Saturday, September 11, 2010
Speaking of rice, I'm thinking that these beans mixed with some of the leftover rice would make a great lunch tomorrow.
Cooking dried beans up here at high altitude can be a bit challenging. Cooking it in a pot on the stovetop can take too long and require too much attention to make sure the water doesn't boil away. So if I've got a lot of time, I usually cook them in the crockpot.
If I'm time-challenged, the beans have to go into the pressure cooker. Today, I was time challenged. I didn't even have time for soaking - it was just sort, rinse, and cook.
If you're using a pressure cooker, make sure you check the proper timing for cooking beans in your particular cooker - they're not all the same. Undercooking isn't a big deal since you can finish on the stove or re-seal the pressure cooker and go for a few more minutes. But if you overcook, you'd better be planning on refried beans or bean soup.
When you're planning a meal that requires the pressure cooker, keep in mind that the timing starts when the cooker comes up to pressure. And then the top won't come off until the pressure is released. Depending on what sort of pressure cooker you have, that can be quick, or it can take a little longer.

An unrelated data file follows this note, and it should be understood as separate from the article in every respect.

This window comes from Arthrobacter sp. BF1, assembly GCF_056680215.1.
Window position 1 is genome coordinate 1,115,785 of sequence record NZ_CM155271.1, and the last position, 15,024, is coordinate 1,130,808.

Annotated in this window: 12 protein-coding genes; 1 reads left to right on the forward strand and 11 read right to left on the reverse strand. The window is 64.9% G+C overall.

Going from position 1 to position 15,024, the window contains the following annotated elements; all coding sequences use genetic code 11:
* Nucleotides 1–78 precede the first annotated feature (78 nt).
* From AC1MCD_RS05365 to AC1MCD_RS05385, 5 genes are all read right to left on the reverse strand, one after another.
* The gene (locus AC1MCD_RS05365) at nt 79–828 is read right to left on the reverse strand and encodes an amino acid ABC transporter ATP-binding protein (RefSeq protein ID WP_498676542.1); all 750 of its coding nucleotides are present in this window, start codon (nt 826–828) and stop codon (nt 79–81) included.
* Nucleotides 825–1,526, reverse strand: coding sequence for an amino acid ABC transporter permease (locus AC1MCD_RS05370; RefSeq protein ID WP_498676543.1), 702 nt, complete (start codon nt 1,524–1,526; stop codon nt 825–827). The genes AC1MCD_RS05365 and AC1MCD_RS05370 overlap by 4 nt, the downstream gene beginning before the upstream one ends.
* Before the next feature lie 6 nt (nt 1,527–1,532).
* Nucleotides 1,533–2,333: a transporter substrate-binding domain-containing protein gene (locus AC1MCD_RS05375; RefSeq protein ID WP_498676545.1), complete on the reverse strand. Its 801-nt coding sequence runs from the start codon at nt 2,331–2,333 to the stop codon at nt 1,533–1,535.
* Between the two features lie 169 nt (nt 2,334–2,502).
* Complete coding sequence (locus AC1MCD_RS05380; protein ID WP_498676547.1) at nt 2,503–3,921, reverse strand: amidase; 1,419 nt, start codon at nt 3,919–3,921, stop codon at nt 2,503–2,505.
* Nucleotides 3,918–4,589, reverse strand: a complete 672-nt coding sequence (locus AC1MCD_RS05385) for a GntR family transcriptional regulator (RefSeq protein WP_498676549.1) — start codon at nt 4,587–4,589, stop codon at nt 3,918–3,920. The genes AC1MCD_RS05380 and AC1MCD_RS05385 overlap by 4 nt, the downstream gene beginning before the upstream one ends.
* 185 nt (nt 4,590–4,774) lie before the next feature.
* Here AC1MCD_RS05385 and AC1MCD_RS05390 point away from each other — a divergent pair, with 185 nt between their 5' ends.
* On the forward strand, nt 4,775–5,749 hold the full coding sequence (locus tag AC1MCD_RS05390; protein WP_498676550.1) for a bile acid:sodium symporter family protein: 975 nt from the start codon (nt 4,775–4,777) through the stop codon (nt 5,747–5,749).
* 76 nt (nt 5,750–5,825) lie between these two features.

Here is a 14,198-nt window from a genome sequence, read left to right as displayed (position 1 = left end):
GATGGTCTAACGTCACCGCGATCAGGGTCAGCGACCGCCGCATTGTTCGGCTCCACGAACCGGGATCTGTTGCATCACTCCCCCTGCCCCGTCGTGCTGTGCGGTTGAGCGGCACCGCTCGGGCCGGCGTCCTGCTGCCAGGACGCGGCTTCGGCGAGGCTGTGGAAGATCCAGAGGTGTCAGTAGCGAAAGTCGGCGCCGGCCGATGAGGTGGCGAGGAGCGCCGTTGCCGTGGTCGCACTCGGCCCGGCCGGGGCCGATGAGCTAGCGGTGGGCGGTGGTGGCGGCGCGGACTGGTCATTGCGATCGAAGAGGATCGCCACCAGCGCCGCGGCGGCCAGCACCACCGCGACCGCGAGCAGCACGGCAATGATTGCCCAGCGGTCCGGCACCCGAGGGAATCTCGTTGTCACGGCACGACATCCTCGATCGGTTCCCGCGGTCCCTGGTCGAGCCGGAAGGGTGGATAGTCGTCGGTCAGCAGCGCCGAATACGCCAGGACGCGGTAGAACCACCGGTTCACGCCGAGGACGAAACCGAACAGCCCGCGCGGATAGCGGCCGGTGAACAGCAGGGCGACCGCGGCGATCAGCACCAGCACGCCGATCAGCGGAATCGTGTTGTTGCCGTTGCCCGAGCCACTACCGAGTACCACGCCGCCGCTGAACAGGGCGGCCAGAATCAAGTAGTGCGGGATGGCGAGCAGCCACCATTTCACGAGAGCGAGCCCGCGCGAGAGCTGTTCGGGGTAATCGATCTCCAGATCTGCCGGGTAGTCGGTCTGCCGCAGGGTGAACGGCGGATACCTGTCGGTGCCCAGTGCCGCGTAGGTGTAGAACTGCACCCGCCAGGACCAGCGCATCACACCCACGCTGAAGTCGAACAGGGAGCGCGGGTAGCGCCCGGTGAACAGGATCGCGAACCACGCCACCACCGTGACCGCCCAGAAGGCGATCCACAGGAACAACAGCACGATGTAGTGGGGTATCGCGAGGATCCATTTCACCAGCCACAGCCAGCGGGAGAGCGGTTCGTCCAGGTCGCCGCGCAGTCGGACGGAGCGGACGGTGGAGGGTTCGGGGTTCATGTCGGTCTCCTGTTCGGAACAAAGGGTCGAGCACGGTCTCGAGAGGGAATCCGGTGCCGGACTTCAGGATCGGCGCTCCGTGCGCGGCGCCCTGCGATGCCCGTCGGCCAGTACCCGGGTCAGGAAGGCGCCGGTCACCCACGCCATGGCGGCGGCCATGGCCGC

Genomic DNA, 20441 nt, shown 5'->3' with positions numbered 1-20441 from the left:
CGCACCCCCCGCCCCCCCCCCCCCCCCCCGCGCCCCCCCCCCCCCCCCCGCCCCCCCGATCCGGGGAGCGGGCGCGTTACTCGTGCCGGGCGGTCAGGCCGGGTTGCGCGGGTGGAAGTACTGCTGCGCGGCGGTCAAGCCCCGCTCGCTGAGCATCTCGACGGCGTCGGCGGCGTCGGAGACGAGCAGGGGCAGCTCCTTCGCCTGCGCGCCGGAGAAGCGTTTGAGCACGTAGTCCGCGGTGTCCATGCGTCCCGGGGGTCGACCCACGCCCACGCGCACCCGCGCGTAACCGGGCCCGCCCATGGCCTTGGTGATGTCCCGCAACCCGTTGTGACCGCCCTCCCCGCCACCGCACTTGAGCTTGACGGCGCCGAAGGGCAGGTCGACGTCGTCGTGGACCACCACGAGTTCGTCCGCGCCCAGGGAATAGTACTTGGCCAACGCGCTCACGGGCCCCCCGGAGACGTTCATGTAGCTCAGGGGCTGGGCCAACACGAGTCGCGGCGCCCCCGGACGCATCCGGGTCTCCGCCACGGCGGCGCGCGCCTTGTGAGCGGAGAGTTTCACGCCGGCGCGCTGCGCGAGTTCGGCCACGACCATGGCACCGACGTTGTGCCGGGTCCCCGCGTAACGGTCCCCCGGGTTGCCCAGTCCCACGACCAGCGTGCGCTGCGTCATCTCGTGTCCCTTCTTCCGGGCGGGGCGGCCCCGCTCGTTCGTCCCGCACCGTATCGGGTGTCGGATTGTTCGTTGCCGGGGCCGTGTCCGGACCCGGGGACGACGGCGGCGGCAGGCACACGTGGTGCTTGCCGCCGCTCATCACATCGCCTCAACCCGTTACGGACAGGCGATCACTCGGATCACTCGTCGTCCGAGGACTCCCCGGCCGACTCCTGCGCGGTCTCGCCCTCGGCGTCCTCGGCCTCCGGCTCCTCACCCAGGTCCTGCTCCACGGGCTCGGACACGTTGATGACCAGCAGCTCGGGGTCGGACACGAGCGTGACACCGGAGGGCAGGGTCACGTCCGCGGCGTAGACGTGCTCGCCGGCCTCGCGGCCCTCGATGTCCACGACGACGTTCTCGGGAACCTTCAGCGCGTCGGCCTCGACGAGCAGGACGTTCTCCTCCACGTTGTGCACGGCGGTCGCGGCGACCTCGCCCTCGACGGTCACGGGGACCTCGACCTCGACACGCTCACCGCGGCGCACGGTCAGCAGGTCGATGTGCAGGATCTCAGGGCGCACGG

I used an electric pressure cooker for these beans. The pressure doesn't come up as high as with my old stovetop model, but on the plus side, the timing is automatic. I tell it how long to cook and it starts timing when it gets up to pressure and it beeps when its done, so I can ignore it once the food is in. It's also faster to release pressure than my stovetop model. So the cooking can take a little longer, but I gain some time back because I don't have to wait as long to open the lid. It's not a big deal if it's opened at the end of cooking, but if I want to add ingredients in several stages, it's nice to be able to do it quickly.
If you don't have a pressure cooker, you can make this in a crockpot or on the stove. Just adjust the cooking time accordingly. And if you've got time to soak the beans, you can do that as well.
1 pound dried pinto beans, sorted and rinsed
1 bay leaf
water, to cover by several inches
salt, to taste (I used about 1 teaspoon)
2-4 chipotle peppers, seeded and chopped
1/2 medium onion, chopped
1 green pepper, seeded and chopped
Put the beans and bay leaf into your pressure cooker with enough water to cover by several inches. Cook on high for half the time necessary to cook the beans, according to the directions for your pressure cooker. Fot the one I used, it was 15 minutes.
Release the pressure, open the pressure cooker, and add the salt, peppers (along with some of the sauce from the can, if desired), onion, and green pepper. Make sure there's enough water to finish the cooking. Seal the pressure cooker and continue cooking until the beans are fully cooked.
Release the pressure, remove the bay leaf, drain, adjust seasoning if necessary, and serve.